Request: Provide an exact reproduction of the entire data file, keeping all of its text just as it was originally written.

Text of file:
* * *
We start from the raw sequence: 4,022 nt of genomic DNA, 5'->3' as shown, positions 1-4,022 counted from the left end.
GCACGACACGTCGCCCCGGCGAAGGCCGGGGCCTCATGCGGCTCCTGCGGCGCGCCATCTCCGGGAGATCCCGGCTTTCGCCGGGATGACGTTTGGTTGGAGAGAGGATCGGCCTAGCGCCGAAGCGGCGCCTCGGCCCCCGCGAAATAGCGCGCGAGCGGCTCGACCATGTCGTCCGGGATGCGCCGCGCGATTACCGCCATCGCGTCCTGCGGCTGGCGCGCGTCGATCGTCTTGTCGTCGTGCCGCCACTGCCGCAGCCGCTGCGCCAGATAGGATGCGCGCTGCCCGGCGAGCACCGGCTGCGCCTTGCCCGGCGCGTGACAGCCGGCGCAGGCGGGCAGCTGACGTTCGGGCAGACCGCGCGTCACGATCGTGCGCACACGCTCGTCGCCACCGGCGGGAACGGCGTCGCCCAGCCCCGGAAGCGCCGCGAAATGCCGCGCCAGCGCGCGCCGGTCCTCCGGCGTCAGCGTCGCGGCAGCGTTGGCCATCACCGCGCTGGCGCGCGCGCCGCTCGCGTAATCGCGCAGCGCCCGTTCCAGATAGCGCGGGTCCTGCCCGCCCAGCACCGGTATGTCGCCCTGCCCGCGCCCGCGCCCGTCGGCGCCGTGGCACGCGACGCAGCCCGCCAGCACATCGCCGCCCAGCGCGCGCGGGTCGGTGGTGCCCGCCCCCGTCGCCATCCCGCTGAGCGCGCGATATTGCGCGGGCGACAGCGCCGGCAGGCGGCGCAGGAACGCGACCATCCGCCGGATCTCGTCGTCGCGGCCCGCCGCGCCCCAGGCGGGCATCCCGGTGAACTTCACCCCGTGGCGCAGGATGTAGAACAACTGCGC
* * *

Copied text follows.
We start from the raw sequence: 4,022 nt of genomic DNA, 5'->3' as shown, positions 1-4,022 counted from the left end.
GCACGACACGTCGCCCCGGCGAAGGCCGGGGCCTCATGCGGCTCCTGCGGCGCGCCATCTCCGGGAGATCCCGGCTTTCGCCGGGATGACGTTTGGTTGGAGAGAGGATCGGCCTAGCGCCGAAGCGGCGCCTCGGCCCCCGCGAAATAGCGCGCGAGCGGCTCGACCATGTCGTCCGGGATGCGCCGCGCGATTACCGCCATCGCGTCCTGCGGCTGGCGCGCGTCGATCGTCTTGTCGTCGTGCCGCCACTGCCGCAGCCGCTGCGCCAGATAGGATGCGCGCTGCCCGGCGAGCACCGGCTGCGCCTTGCCCGGCGCGTGACAGCCGGCGCAGGCGGGCAGCTGACGTTCGGGCAGACCGCGCGTCACGATCGTGCGCACACGCTCGTCGCCACCGGCGGGAACGGCGTCGCCCAGCCCCGGAAGCGCCGCGAAATGCCGCGCCAGCGCGCGCCGGTCCTCCGGCGTCAGCGTCGCGGCAGCGTTGGCCATCACCGCGCTGGCGCGCGCGCCGCTCGCGTAATCGCGCAGCGCCCGTTCCAGATAGCGCGGGTCCTGCCCGCCCAGCACCGGTATGTCGCCCTGCCCGCGCCCGCGCCCGTCGGCGCCGTGGCACGCGACGCAGCCCGCCAGCACATCGCCGCCCAGCGCGCGCGGGTCGGTGGTGCCCGCCCCCGTCGCCATCCCGCTGAGCGCGCGATATTGCGCGGGCGACAGCGCCGGCAGGCGGCGCAGGAACGCGACCATCCGCCGGATCTCGTCGTCGCGGCCCGCCGCGCCCCAGGCGGGCATCCCGGTGAACTTCACCCCGTGGCGCAGGATGTAGAACAACTGCGC